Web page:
Susan Craig-Greene

Susan Craig-Greene (Dale Farm Housing Association): Susan is originally from Oklahoma. She graduated from Oklahoma State University with a degree in International Relations. Susan then won a Bailey Scholarship to enter the University of Leipzig, where she studied the changing role of women in reunified Germany. She returned to teach in Germany two years later on a Fulbright scholarship and entered the private sector to work at an IT market research consultancy. Susan then returned to university and earned an MA in Human Rights at the University of Essex, where she earned a distinction for her dissertation. After graduating, Susan took a placement with Amnesty International’s International Justice Project. She left Amnesty following the birth of the first of her two children and began studying documentary photography. She lives close to the Dale Farm site.

28 days’ notice

04 Jul

Today, I received the call I’ve been dreading since I started working with the Travellers at Dale Farm. Michelle, one of the residents, rang to tell me that Basildon Council (BDC) was at the site, issuing the 28-day notice letters. I headed down there, hoping that it was just another of the many false alarms we’ve had over the years. As I approached, I could see the women of Dale Farm gathered underneath the “We Won’t Go!” banner that marks the entrance to the contested yards.  People were understandably distressed, scared and angry.  Noreen handed me the letter and asked me to read it aloud, which confirmed that BDC had handed them their notice, giving them until 31 August to leave their homes before a September eviction.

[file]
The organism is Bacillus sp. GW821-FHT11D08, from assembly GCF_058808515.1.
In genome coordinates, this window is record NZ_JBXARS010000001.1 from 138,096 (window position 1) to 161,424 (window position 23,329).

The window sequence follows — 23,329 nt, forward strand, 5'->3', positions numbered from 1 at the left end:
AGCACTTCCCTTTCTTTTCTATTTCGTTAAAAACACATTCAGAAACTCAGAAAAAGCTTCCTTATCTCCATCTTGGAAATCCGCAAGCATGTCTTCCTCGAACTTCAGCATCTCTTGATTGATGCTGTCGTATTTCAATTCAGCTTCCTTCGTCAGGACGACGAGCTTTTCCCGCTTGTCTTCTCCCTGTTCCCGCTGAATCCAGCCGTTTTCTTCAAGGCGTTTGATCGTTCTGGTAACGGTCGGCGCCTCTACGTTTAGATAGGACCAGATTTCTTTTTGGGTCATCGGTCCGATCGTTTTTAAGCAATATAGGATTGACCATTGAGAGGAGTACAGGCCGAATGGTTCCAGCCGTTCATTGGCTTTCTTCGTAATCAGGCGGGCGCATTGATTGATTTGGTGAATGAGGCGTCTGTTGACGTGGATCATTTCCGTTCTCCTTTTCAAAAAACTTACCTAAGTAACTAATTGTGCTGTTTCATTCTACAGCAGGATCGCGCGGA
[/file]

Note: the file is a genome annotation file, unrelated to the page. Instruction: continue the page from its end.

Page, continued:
Eviction Notice, served today by Basildon Council at Dale Farm, photo by Mary Turner

Basildon Council is ignoring the undeniable toll this eviction will take on the lives of these women and their families. There is no question that by evicting these individuals from the homes they have made at Dale Farm over the past ten years, BDC will be making them homeless.  There has been no attempt by the BDC to find culturally suitable alternative accommodation for even the most vulnerable residents.  BDC admits its legal responsibility to find alternative school places for children and alternative medical services for those who need it, but is forcing an eviction that will make these commitments impossible to satisfy. Margaret asked me how, if homeless and on the road, she was going to find a suitable school place for her son with Down’s Syndrome, who is currently well cared for at the Pioneer School in Basildon. Jeany asked me how she was going to attend doctor’s appointments for her heart condition and have much-needed operations on her spine and hip if she is forced onto the road with nowhere legal to stop.

These human beings will not disappear once evicted. The humanitarian impact will be massive, and BDC will be responsible for a community of people, homeless, with no reasonable access to the education or healthcare that are their basic human rights.

Posted By Susan Craig-Greene

Posted Jul 4th, 2011

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